I currently dedicate more time to Genki. I’m trying to do 60 minutes session every evening.

Steady rhythm with Wani Kani, although I had to rationalize a bit my time on it. Through Level 6 and 7 I started to feel it was a bit too much to often dedicate more than 1 hour on a half every day. So instead of forcing myself to bring my reviews to 0, I now minute my review sessions : 20 minutes waking up, 10 minutes after lunch, 20 minutes before sleep. These reviews are pretty efficient without feeling like a burden.

My approach to these WK sessions:

  • I speed run. I try not to think too long, without caring too much about the accuracy. I say I do about 70 reviews in 20 minutes, with an accuracy varying between 68% and 84%

  • I allow myself 2 “time jokers”, meaning I can stop the timer twice. I usually do it for new Kanjis when I know I can find the meaning/writing with extra memory effort.

  • When the session ends, I allow myself to keep going until I hit a wrong answer. It’s like a little time bonus.

Once I reach Level 10 on WK, I intend to add Torii SRS to my routine, while not exceeding 1 hour and a half cumulated SRS sessions every day.

I’m trying to find how I can put BunPro back in my routine because I currently left it on the side. I’m thinking following the Genki learning path, and maybe do two 5 minutes daily review sessions.

Take care :pray:


My experience has been mostly wanikani only. I think you are going in a very good track. I think(i have never taking any JLPT yet) you can pass the JLPT 5 pretty easily. Don’t worry about it

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Thanks for the encouragement! :hugs:

You could try to add daily short grammar sessions. Even 15 minutes will get you somewhere!


よかった!I reached level 10 on WK!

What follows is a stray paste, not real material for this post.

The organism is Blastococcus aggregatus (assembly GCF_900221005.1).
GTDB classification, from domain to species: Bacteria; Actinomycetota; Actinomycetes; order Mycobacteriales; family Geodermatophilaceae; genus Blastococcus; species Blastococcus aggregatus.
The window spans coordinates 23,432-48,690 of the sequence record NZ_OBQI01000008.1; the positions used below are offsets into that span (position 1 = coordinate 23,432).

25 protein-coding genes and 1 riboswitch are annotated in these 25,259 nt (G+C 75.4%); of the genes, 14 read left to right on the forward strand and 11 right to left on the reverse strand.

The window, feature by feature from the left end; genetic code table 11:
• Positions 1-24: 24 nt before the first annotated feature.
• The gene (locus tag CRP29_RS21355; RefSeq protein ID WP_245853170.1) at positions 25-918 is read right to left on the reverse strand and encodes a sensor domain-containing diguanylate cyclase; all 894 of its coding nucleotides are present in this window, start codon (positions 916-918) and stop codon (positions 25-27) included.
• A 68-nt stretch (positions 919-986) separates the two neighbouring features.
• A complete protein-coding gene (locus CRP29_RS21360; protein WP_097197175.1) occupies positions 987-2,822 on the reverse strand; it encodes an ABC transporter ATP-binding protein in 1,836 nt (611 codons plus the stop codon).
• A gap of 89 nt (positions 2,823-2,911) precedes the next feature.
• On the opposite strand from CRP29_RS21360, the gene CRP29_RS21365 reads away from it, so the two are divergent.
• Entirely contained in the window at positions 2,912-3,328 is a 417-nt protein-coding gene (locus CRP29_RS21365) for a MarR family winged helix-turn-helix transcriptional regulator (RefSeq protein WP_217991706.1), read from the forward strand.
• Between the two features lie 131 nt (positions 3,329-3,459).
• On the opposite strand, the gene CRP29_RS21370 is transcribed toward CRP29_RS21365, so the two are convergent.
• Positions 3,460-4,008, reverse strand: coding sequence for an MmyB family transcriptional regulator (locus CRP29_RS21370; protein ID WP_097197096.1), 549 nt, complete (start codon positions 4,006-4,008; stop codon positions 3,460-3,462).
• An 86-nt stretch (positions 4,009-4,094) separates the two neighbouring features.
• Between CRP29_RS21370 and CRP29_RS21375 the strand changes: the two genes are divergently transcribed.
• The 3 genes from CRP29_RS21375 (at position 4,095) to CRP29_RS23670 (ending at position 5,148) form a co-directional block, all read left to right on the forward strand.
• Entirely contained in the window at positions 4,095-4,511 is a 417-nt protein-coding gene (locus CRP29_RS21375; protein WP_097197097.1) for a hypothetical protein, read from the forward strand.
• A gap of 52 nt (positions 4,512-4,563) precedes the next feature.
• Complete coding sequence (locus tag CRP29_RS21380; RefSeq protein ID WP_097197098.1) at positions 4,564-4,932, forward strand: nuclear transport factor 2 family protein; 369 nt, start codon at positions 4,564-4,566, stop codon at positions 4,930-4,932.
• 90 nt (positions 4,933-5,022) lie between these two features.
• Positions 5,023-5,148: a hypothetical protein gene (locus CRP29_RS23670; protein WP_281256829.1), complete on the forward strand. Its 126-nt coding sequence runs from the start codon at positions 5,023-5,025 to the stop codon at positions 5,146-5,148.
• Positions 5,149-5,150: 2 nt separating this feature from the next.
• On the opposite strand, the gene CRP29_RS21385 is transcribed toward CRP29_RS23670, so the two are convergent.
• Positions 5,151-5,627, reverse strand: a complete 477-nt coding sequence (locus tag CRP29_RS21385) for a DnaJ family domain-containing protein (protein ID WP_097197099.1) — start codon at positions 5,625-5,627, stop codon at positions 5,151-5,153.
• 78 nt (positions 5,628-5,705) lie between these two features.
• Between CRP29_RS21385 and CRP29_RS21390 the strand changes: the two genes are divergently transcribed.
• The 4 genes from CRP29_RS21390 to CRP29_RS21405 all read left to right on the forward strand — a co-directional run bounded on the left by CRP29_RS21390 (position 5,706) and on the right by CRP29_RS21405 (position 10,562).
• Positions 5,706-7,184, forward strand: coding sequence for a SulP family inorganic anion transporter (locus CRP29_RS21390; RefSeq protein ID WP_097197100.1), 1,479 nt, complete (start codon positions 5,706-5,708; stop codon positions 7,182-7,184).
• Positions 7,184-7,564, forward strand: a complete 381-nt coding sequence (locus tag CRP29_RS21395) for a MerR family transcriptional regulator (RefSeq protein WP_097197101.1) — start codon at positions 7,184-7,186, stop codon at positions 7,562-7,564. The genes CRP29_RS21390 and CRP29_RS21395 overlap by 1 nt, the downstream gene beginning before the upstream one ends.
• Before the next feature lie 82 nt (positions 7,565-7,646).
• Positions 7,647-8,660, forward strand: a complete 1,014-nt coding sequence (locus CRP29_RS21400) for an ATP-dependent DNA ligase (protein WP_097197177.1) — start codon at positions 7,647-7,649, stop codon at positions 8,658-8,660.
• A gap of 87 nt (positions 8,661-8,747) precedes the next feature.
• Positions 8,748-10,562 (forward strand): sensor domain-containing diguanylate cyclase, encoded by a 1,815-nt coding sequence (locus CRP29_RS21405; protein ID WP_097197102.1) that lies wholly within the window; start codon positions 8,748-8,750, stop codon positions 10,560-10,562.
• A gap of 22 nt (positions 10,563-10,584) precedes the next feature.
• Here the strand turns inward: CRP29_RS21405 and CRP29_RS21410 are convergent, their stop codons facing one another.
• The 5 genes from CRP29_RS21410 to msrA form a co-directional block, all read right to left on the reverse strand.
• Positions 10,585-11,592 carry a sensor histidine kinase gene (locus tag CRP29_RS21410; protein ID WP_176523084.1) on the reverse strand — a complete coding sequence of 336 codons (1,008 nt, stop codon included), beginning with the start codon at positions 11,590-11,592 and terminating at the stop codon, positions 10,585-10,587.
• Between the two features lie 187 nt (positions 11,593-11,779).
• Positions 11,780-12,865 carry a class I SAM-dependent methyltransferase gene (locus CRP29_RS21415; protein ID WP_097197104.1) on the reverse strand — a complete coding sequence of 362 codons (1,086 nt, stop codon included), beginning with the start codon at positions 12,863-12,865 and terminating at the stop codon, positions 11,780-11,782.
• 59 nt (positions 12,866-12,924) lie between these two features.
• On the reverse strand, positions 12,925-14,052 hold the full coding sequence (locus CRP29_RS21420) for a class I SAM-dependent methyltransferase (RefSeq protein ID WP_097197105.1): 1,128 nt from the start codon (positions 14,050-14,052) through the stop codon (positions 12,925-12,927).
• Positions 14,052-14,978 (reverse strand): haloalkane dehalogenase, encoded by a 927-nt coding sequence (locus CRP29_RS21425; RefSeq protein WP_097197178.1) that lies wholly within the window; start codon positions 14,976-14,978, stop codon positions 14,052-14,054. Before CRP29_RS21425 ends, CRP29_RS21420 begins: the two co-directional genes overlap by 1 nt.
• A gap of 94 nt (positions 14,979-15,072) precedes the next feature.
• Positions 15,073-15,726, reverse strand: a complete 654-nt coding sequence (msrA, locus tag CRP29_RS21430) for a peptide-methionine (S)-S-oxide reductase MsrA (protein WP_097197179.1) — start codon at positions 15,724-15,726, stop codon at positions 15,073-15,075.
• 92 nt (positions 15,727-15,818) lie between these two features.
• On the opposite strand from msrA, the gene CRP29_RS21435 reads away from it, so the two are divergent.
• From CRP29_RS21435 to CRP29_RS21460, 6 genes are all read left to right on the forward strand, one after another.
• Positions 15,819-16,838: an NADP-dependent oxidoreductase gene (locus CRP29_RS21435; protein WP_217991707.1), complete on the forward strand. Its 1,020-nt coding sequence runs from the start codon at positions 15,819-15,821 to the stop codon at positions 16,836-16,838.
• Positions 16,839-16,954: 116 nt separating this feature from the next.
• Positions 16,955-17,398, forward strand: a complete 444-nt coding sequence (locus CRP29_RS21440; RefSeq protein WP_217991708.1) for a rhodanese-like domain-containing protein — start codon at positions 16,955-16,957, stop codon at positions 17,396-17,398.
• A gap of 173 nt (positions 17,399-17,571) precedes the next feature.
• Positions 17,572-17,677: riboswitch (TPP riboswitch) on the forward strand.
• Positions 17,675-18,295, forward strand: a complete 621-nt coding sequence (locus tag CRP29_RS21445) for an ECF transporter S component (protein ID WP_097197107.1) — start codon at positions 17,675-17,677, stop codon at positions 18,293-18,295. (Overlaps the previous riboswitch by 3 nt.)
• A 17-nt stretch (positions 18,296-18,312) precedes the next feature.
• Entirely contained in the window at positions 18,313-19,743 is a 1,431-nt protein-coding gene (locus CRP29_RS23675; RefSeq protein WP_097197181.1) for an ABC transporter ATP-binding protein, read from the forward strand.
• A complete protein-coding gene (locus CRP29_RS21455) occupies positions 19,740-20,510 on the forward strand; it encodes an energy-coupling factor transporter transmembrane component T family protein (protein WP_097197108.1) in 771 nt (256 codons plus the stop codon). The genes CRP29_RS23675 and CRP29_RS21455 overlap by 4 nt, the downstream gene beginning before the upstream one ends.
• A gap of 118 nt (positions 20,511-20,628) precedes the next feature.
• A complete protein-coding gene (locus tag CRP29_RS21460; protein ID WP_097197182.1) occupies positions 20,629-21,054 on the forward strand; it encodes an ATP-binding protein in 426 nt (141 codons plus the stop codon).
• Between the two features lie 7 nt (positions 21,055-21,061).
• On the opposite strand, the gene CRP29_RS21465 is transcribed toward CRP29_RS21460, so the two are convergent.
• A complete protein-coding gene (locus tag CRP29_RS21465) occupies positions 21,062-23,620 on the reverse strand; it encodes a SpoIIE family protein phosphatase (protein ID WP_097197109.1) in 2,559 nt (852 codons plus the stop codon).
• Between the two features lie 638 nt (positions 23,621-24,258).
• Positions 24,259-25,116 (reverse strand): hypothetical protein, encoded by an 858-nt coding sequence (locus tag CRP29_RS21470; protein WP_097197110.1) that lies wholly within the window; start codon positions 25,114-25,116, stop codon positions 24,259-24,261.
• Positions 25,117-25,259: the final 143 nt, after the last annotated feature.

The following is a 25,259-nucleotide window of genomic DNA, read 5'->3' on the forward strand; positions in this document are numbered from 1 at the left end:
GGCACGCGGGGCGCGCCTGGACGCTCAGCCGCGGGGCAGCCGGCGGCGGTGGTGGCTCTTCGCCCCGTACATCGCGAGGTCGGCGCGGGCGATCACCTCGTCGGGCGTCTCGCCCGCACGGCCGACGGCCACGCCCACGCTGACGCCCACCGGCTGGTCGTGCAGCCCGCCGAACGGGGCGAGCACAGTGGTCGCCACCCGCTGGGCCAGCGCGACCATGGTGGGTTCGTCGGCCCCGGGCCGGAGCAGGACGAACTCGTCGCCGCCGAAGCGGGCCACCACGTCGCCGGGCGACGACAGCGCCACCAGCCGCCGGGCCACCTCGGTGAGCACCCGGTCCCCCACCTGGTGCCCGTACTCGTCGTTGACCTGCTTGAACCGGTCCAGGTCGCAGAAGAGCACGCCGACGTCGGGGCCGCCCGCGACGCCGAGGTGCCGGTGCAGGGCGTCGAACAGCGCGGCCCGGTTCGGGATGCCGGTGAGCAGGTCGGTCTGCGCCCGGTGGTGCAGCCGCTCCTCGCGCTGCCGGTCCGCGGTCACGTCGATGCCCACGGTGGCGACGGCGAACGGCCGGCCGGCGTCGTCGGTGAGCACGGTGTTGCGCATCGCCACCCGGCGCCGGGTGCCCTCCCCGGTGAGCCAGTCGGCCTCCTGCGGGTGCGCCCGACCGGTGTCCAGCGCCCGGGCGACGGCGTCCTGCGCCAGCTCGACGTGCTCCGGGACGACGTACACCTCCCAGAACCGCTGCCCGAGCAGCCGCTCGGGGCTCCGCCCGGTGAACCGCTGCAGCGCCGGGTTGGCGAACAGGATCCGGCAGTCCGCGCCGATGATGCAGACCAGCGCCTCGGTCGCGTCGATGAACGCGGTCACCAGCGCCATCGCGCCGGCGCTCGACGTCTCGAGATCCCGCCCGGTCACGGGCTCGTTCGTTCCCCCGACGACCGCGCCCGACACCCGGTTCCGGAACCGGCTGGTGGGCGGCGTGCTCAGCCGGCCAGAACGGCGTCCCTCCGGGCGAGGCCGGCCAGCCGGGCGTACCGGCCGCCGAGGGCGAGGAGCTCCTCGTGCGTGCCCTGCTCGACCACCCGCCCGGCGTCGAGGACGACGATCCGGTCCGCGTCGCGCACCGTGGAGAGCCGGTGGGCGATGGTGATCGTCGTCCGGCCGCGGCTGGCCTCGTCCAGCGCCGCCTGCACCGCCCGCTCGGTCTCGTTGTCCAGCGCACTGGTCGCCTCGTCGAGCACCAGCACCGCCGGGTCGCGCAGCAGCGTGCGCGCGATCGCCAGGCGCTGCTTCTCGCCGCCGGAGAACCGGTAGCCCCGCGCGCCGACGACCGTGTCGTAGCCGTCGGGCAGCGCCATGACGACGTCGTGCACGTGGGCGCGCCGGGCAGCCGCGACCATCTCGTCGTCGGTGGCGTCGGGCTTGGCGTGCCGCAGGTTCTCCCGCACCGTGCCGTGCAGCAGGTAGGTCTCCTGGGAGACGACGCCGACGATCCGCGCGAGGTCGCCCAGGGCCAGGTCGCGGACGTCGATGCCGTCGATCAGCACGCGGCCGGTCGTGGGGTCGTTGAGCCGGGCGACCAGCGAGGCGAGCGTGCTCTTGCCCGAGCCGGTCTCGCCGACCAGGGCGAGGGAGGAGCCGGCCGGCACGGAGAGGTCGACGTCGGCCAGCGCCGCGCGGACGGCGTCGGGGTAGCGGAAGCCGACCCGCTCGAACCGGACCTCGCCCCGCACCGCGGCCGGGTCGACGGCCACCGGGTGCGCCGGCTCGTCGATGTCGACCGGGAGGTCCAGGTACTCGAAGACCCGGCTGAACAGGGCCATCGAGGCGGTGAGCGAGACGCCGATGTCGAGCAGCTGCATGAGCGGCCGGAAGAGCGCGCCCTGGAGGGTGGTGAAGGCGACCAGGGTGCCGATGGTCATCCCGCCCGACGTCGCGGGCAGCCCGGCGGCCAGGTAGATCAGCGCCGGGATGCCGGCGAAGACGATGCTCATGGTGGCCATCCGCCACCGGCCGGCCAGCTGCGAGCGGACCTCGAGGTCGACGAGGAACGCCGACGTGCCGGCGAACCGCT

To celebrate this milestone I was thinking getting my first Graded Readers.

Level 10 on WK also means I’m starting Torii today to improve my knowledge of common vocabs. I’ll start with 10 [updated from 5] lessons a day and for now only two 5 minutes review sessionss, while bringing down my WK review time a bit so I’m still at 40’ of aggregated SRS sessions every day:

09AM - 15’ WaniKani review★session + Torii 5’ review session
01PM - 10’ WaniKani review★session + Torii lessons x10
11PM - 15’ WaniKani review★session + Torii 5’ review session

★session are sessions where I allow 2 time jokers and a “keep going till you get one wrong” time bonus after time’s up.

I keep my WaniKani lessons unmonitored, some days it’s up to 30, some others closer to 5.


Hi man! Great routine and congratulations on reaching level 10! I wish I had something like this already (just started over again with WaniKani).
Bunpro is definitaly in my routine at the moment. I’m following the Genki path together with my Genki studies.

No really a routine at the moment but because of the quarantine i’m doing so much more japanese at the moment.


Same here actually. ; )

That’s cool you got back to WaniKani AND work with Genki!
I’m sure you’ll find out what’s the right routine for you even after quarantine.

Enjoy yourself and keep it steady!


Wow, leveling up from 10 to 11 was one mean struggle! 28 days!
But here I am, ready for more.

I’d like to keep my leveling-up average below 18 days, which would mean reaching level 60 around December 2022.

Apart from WaniKani: slugging a bit on Genki, but I really want to have solid foundations, so I’m currently doing a lot of verbs. I also need these adjectives rules to feel intuitive, and am not quite at it yet.

First weeks with Torii are positive. I decided NOT to skip words I also learnt on WaniKani. Here’s why:

  • some reinforcement for common vocabs is actually much welcome

  • compared to WK, Torii tests you both with oral words and from English to Japanese, making it more a of a dual reading-conversation learnign tool, as opposed to a more purely reading-oriented WK

I’m glad I’ll be allowed to go to my local Japanese bookstore next week! I intend to pick up my first graded readers! Can’t wait! :frog:

That is all, take care :v:


That’s nice! I’m feeling the say way at the moment - a bit slow on Genki (Lesson 5). Good luck and keep going!

I also intend on getting these grades readers, but they are pretty expensive right?